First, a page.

This computer scientist tracks down expensive bugs in cryptocurrency code

In the spring of 2022, before some of the more volatile events that would hit the crypto world last year, an NFT artist named Micah Johnson held another auction of his drawings. Micah Johnson is known in crypto circles for images featuring his character Aku. The latter is a young black boy who dreams of becoming an astronaut. Collectors strive to participate in this new edition. On the day of the auction, in total, they spent $34 million to acquire these NFTs.

Then tragedy struck. The “smart contract” code written by Micah Johnson’s software team to run the cryptocurrency auction contains a critical bug. All $34 million in artist sales are locked on the Ethereum blockchain. Consequences: Micah Johnson cannot withdraw the funds. He also cannot refund people who bid on one of his NFTs without their bid winning. Virtual currency is frozen, untouchable, “locked in chains” as they say.

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Micah Johnson might regret not accepting Ronghui Gu. The latter is the co-founder of CertiK, the largest smart contract verifier in the glittering and unpredictable universe of cryptocurrencies and Web3. A friendly and talkative computer science professor at Columbia University, Ronghui Gu leads a team of more than 250 people who review cryptocurrency code to make sure it’s not riddled with bugs.


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Crypto-code is harsher than traditional software

CertiK’s work will not prevent you from losing your money when a cryptocurrency crashes. The company also won’t prevent a cryptocurrency exchange from misusing your funds. But CertiK can help prevent a software glitch from causing irreparable damage. Among its clients, the company counts some of the biggest players in cryptocurrency such as Bored Ape Yacht Club and the Ronin Network. The latter manages a blockchain used in games. Customers sometimes come to Ronghui Gu after losing hundreds of millions of dollars hoping that this computer scientist will ensure that this misfortune never happens again.

“This is really a wild world,” Ronghui Gu said with a laugh.

Crypto-code is harsher than traditional software. Silicon Valley engineers usually try to make their programs as bug-free as possible before shipping them, but if a problem or bug is discovered later, the code can be updated.

This is not possible in many cryptocurrency projects. They operate using smart contracts, i.e. computer code that manages transactions. Suppose you want to pay an artist 1 ETH for an NFT, a smart contract can be coded to automatically send you the NFT token when the money arrives in the artist’s wallet. The problem is that once the smart contract code is embedded in a blockchain, you can’t update it. If you discover a bug later, it’s too late: the interest of blockchains is that you can’t change what’s written on it. Worse, the code hosted on a blockchain is visible to everyone: hackers can study it at their leisure and find errors to exploit.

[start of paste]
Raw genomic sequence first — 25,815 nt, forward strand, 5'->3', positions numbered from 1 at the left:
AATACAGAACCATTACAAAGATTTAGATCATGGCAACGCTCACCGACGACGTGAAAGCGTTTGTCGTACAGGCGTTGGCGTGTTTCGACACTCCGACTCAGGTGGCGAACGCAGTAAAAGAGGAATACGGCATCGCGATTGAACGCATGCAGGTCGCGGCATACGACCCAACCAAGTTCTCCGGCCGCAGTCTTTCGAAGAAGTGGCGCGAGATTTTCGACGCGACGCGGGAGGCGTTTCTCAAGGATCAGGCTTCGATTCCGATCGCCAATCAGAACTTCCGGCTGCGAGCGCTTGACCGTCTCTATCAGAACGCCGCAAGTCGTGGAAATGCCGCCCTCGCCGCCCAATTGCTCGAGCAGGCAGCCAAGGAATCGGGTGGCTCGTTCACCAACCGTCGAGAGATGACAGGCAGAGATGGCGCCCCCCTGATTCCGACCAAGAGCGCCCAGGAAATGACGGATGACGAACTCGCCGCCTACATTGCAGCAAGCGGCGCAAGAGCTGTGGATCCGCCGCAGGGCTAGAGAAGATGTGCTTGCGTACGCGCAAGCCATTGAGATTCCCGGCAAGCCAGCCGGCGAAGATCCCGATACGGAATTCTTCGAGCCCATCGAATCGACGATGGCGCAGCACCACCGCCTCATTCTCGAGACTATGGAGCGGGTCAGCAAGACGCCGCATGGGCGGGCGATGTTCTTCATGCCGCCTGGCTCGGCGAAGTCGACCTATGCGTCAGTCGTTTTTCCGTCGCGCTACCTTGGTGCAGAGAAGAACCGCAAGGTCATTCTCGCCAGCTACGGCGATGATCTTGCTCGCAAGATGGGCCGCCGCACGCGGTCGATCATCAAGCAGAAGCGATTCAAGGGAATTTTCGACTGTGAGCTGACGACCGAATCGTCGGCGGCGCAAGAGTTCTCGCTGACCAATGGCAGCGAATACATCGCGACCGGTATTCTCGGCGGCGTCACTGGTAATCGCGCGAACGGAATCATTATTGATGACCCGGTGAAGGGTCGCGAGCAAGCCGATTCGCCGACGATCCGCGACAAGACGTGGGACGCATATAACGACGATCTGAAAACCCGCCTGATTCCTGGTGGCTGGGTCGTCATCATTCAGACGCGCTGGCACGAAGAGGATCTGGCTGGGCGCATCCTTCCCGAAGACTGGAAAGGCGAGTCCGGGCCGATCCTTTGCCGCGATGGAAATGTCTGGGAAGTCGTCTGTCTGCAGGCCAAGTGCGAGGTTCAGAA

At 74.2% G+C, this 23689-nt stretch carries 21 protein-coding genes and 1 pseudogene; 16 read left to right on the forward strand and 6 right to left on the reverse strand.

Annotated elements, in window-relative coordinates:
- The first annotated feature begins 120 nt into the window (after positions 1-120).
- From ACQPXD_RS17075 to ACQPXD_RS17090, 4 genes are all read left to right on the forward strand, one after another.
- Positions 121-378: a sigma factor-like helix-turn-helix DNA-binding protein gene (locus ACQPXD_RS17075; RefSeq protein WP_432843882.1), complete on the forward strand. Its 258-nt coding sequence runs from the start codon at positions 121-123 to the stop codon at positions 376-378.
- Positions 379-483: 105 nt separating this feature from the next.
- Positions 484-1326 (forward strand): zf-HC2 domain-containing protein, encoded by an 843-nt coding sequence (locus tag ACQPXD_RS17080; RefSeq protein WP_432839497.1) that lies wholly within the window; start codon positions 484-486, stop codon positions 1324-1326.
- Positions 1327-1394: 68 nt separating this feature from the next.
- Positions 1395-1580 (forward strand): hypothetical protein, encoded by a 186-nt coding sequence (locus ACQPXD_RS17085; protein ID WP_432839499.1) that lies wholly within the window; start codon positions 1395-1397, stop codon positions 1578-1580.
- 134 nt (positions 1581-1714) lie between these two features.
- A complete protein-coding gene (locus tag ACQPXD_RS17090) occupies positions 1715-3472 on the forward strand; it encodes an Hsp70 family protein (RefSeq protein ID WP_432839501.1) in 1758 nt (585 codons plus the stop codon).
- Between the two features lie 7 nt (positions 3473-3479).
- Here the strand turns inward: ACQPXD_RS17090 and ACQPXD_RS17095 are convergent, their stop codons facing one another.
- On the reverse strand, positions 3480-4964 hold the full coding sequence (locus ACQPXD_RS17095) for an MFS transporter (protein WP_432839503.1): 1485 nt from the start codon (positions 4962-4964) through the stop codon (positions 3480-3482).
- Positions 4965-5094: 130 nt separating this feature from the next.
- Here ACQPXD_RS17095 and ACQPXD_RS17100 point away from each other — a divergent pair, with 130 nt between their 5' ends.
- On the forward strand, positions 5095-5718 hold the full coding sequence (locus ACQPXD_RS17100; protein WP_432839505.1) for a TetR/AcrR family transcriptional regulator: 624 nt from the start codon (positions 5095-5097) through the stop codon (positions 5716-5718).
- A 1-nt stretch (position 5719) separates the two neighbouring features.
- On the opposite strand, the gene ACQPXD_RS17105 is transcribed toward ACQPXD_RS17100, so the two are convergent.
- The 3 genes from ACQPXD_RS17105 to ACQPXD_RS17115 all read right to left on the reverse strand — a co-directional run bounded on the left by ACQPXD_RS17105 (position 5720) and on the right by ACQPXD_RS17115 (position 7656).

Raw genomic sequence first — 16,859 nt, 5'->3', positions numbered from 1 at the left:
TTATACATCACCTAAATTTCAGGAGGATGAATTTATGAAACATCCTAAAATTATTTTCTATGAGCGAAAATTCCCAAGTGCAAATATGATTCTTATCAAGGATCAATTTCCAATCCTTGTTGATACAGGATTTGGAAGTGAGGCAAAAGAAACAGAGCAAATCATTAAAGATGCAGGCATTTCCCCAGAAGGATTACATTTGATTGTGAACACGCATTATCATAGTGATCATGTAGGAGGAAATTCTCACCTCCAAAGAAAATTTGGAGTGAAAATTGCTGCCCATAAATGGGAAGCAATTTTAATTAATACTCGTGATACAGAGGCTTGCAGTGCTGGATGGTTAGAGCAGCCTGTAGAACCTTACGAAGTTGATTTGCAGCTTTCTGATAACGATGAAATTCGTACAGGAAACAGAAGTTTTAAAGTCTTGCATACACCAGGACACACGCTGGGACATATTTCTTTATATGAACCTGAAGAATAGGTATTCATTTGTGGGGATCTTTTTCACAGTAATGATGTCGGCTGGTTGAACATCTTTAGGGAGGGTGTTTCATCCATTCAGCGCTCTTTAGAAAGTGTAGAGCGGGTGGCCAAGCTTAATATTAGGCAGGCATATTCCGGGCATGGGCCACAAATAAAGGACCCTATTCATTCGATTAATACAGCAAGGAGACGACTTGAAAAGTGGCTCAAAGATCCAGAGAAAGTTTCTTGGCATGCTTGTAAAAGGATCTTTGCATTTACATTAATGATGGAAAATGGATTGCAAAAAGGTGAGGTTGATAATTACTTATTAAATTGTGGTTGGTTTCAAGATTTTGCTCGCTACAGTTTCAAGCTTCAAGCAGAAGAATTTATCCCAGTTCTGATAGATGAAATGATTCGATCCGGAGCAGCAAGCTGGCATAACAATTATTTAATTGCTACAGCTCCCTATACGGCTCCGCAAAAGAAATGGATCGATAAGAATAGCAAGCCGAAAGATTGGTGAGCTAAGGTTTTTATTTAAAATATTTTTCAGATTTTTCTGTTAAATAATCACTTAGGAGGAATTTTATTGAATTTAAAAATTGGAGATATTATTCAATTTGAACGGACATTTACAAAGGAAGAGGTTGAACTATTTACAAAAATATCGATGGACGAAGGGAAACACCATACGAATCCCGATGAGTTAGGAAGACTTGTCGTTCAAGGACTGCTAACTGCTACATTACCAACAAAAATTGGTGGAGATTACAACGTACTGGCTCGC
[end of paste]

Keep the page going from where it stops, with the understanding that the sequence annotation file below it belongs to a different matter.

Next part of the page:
The Ronin network lost over $600 million to the hack

The number of these hacks is staggering and they are very profitable. At the beginning of 2022, the Wormhole platform had more than $320 million worth of cryptocurrency stolen. Afterwards, the Ronin network lost over $600 million in crypto.

“This is the most expensive hack in history,” said Ronghui Gu, shaking his head almost in disbelief. “They say Web3 is eating the world, but hackers are eating Web3.”

In recent years, many listeners have appeared. CertiK, co-founded by Ronghui Gu, is the most important of these: the company, valued at two billion dollars, estimates that it has performed 70% of all audits regarding smart contracts to identify in real time if one of them is hacked.

Not bad for someone who entered this universe by chance. Ronghui Gu didn’t start out in cryptography, he spent his doctorate in the field of verifiable software, exploring ways to write code that behaves mathematically and predictably. But this topic has become very relevant in the very cutthroat world of smart contracts. He founded CertiK with his thesis director in 2018. Ronghui Gu is now riding the world of academia and cryptocurrency. He continues to teach courses at Columbia on compilers and formal system software verification, supervises several graduate students (one of whom is researching compilers for quantum computing), while traveling to events at Davos and Morgan Stanley, wearing his usual black shirt and dark jacket, to try to convince the bigwigs in crypto and finance to take blockchain hackers seriously.

Cryptocurrency is known for its boom and bust cycle. FTX’s stock market crash in November is just one recent example of a blow. Ronghui Gu thinks that he will have a job for many years. Major businesses, such as banks and, he says, “a major search engine,” are starting to launch their own blockchain products and hire CertiK to help keep their ships in order. If established companies start injecting more code into blockchains, they will attract more and more hackers, including state actors. “The threats we face”, he observes, “are intensifying.”

Article by Clive Thompson, translated from English by Kozi Pastakia.


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